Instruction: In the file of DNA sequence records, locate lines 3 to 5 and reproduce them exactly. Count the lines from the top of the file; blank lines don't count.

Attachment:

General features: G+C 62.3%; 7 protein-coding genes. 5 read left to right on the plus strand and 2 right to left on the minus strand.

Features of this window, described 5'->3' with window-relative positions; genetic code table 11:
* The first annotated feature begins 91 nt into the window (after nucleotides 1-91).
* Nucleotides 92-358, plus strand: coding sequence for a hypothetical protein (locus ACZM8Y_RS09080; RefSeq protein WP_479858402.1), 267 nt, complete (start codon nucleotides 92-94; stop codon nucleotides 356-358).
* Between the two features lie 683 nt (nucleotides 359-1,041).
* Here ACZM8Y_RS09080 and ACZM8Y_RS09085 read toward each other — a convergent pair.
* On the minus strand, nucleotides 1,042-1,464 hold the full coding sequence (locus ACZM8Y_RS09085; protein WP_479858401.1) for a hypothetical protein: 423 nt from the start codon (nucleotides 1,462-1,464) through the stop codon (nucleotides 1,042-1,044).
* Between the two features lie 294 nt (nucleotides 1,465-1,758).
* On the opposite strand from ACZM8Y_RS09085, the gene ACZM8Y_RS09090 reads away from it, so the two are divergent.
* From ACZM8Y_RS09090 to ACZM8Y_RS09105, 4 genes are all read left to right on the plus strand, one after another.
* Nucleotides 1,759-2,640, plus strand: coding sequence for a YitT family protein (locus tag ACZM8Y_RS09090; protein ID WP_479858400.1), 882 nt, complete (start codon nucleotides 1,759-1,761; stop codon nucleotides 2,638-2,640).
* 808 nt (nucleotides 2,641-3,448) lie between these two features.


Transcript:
* The first annotated feature begins 91 nt into the window (after nucleotides 1-91).
* Nucleotides 92-358, plus strand: coding sequence for a hypothetical protein (locus ACZM8Y_RS09080; RefSeq protein WP_479858402.1), 267 nt, complete (start codon nucleotides 92-94; stop codon nucleotides 356-358).
* Between the two features lie 683 nt (nucleotides 359-1,041).